The kidneys play an essential role in keeping your body working properly. Mainly, they get rid of waste products and extra water from your blood. That is why it is important to keep them healthy. However, there are instances when your kidneys get compromised. We talked about UTIs above, and your kidneys can get infected, too. If you suffer with recurrent infections which aren’t treated properly, chances are your kidneys may be permanently damaged. It is also possible that the infection will spread to your bloodstream, which can then result in a life-threatening infection – sepsis.
According to the National Kidney Foundation page, chronic kidney disease (CKD) affects 10% of the population worldwide. And, because a lot of people are not able to afford treatment for the disease, millions of people die from it each year. As such, taking measures to prevent it cannot be overemphasised. And, we can always start with we put on our plates every day — our diet.
The Typical Western Diet and the Kidneys
The typical Western diet comprises of lots of meat, fat, refined sugar, and processed foods. What a lot of people don’t know is that most of these products are toxic, especially for their kidneys. And, if you have diabetes or high blood pressure, you are at a greater risk of developing chronic kidney disease. And guess what? Table sugar and high-fructose corn syrup, which can be found in a wide range of processed foods, are linked to high blood pressure as well as uric acid levels; both of these can damage your kidney.
Another factor in this so-called Western diet is the very high amount of animal protein present in it. When you eat meat, you are making your kidneys work harder within hours of consuming it, causing a lot of stress on them. This can then impair their function and result in kidney problems, including chronic kidney disease.
A study followed thousands of women, their diet, and their kidney function for a decade. The aim was to look for the presence of protein in the urine (microalbuminuria). And mind you, your urine should be free of protein. Leaking proteins through your kidney can mean that your kidneys are beginning to fail. In this particular study, it was found that diets with higher amounts of animal protein in them are linked to the presence of microalbuminuria in the urine. In another cross-sectional analysis in a large multiethnic cohort of over 5000 participants, a dietary pattern characterised by high consumption of whole grains, fruit, vegetables, and low-fat dairy foods was associated with significantly lower rate in microglobinuria. Consistent with this, greater intakes of low-fat dairy foods, vegetables, and fruit were each associated with lower rate of kidney disease. By contrast, a dietary pattern characterised by high consumption of refined grains, high-fat dairy foods, and meat food groups and non-dairy animal food consumption were each positively associated with significantly higher risk of kidney disease.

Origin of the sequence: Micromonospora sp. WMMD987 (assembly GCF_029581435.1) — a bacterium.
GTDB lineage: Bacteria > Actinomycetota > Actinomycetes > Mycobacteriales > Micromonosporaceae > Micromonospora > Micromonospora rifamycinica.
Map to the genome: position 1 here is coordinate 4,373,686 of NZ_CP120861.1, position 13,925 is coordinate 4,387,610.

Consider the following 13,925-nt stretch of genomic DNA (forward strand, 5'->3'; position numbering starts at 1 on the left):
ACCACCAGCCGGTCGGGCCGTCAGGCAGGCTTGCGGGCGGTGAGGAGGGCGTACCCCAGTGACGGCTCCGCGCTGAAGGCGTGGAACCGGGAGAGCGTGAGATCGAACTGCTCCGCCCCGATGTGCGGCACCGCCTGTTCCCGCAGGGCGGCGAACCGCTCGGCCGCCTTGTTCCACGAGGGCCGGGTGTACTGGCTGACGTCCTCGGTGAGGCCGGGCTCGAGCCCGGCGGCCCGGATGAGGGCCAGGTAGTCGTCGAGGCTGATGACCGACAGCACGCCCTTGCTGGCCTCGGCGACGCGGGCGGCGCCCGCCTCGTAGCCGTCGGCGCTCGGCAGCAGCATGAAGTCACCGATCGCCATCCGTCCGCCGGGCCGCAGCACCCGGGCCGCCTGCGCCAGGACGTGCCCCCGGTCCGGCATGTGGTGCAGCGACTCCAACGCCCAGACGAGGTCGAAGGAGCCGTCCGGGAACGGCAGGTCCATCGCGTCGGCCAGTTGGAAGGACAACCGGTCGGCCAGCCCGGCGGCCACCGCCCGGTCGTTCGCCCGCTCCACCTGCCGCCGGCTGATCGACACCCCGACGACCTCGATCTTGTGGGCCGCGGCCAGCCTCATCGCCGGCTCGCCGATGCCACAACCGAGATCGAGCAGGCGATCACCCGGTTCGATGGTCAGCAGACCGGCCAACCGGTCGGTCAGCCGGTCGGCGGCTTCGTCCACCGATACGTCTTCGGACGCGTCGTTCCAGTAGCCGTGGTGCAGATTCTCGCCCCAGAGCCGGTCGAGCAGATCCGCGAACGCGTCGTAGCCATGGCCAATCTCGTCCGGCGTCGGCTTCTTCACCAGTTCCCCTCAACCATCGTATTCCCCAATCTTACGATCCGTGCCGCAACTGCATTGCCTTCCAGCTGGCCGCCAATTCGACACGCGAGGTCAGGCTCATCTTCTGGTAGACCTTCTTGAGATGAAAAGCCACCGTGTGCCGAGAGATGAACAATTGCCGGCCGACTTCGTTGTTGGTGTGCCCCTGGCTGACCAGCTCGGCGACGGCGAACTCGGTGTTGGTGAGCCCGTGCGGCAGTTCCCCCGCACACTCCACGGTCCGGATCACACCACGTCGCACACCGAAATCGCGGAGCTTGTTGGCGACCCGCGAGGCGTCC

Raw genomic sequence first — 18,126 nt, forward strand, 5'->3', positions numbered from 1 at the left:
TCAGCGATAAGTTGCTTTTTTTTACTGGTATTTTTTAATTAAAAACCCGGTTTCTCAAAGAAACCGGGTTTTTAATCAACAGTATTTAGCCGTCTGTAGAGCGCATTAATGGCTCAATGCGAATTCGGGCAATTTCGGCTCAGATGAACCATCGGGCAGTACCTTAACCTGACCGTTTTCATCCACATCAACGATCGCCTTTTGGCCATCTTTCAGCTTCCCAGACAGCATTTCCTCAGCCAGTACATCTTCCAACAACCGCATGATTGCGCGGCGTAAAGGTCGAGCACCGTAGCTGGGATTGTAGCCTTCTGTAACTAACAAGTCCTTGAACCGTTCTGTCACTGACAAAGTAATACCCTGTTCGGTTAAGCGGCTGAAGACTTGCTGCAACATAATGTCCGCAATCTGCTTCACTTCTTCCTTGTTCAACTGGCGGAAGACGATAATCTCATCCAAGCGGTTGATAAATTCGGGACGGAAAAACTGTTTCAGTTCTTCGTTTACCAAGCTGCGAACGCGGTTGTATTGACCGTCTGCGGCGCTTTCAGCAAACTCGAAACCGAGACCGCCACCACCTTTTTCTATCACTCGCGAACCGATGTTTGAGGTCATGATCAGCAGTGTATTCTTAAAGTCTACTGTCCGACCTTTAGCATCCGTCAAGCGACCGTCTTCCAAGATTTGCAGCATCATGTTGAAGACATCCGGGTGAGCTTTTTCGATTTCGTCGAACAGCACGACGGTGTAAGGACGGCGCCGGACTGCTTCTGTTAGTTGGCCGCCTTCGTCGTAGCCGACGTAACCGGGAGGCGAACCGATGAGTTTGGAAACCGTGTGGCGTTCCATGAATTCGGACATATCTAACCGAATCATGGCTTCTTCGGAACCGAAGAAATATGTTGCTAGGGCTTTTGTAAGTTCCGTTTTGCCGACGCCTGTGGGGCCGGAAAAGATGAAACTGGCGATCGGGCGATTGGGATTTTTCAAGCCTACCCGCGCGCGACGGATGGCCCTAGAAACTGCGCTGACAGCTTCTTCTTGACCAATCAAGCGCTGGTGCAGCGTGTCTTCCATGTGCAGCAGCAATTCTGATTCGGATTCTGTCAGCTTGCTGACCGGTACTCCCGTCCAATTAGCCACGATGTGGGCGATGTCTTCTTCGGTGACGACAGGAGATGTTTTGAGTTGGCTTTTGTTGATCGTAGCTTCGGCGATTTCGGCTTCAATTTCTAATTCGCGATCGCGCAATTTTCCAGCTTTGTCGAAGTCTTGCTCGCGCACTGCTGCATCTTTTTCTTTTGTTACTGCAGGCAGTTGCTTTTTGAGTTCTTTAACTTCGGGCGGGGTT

Studies have also showed that the fat in our diet blocks the kidney exactly the same way it blocks the arteries in all our organs.
Thus, it only makes sense to consume more plant-based foods and less meat, rich in fat dairy products (cheeses), high in “bad” fats foods (good fats come from whole plants such as nuts and seeds), and processed foods to protect your kidneys.
Other lifestyle changes to preserve kidney function
Despite the fact that our blood pressure increases during exercise, regular exercise actually lowers the blood pressure and the heart rate overall, hence it lowers your chances of getting kidney disease. At least 150 minutes of moderate-intensity aerobic activity per week reduces the risk of high blood pressure and heart attack by half. Of course remember that you cannot expect the same results if you just exercise and otherwise smoke, drink too much alcohol or consume mostly unhealthy foods.
Reduce Your Alcohol Intake.
Alcohol is a toxin, period. Our liver can detoxify a unit or two per day but after that you are on your own. Alcohol excess causes damage to all our organs, including the kidneys. When you drink too much alcohol, your blood pressure and cholesterol levels also go up, increasing your risk of cardiovascular disease. In fact, there are more than 220 conditions associated directly or indirectly to drinking alcohol. So our recommendation is to reduce to a minimum or to avoid it altogether.
“SMOKING KILLS” is written on every packet of cigarettes in the UK, and this pretty much sums up what we have to say. When you smoke, you are more likely to get cardiovascular disease, kidney disease, cancers, infections and much more. Of course, when you quit smoking, you are not just protecting your kidneys and your overall health but also all the people you care about.
Think Twice Before Taking Painkillers
Taking too many or too often non-steroidal anti-inflammatory drugs (NSAIDs), such as ibuprofen and aspirin can also damage your kidneys.
- Associations between microalbuminuria and animal foods, plant foods, and dietary patterns in the Multiethnic Study of Atherosclerosis2
Jennifer A Nettleton, Lyn M Steffen, Walter Palmas, Gregory L Burke, and David R Jacobs, Jr